The Case for Moving Madison Square Garden

Written By Aby Thomas | May 13, 2013
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On May 22, the Department of City Planning is going to vote on whether Madison Square Garden, one of New York City’s most iconic structures, should be given only 15 more years to operate from its current location over Penn Station in Midtown Manhattan. If the city’s commissioners give the green signal to this proposal, then that means that the “World’s Most Famous Arena” will probably soon have to find a new location to call as its home in the city.

City planners and community groups have long been calling for the relocation of Madison Square Garden, so as to pave the way for some much needed renovation to come to the train station under the arena, Penn Station. The station, which has long been riddled with complaints of being overcrowded and inconvenient, is already the busiest in North America, and unless improvements are made soon, latest reports suggest that conditions at Penn Station are only going to get worse.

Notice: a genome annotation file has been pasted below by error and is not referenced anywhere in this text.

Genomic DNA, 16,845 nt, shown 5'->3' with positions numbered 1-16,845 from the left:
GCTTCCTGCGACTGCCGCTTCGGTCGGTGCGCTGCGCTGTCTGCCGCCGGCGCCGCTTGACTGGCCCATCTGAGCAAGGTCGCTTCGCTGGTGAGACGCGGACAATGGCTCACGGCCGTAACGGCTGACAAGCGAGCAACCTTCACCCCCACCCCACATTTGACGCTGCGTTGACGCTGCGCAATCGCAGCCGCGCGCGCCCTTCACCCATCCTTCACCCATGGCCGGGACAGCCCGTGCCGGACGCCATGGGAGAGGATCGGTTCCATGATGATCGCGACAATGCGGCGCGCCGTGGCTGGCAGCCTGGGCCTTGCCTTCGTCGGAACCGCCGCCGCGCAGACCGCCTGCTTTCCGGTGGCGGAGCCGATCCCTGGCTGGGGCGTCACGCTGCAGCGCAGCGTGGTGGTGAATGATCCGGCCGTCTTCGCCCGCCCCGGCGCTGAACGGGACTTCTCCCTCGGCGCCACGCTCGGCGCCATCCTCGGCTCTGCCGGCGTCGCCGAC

But the people behind Madison Square Garden have been crying foul at the city’s proposal, since they have only recently invested in a $1 billion renovation of the grand stadium, and were hoping for a longer renewal of their original 50-year permit. They have also pointed toward the Garden’s contribution to the city’s economy all these years—besides organizing events that attract millions of people to New York, the stadium has also been credited with employing a lot of New Yorkers.

Having said that, there seems to be little doubt that Penn Station is in dire need of improvements, and if that means moving Madison Square Garden so as to make way for the station’s expansion aboveground, then many believe that it is the right approach to take. As an opinion piece in The New York Daily News rightly said, Penn Station can’t move, since the tracks stop there. But the Garden isn’t really tethered to its location, and its relocation could be beneficial to the city’s longtime prospects.

For instance, moving Madison Square Garden to an area like Hudson Yards could prove to be extremely useful in shooting up interest in this long-overlooked but developing section of New York City. This is just one option, and since the proposal does give Madison Square Garden more than 10 years to plan for a strategic new location, chances are that the city would be able to find a perfect new home for the Garden in Manhattan, while also planning for an overhaul of Penn Station.

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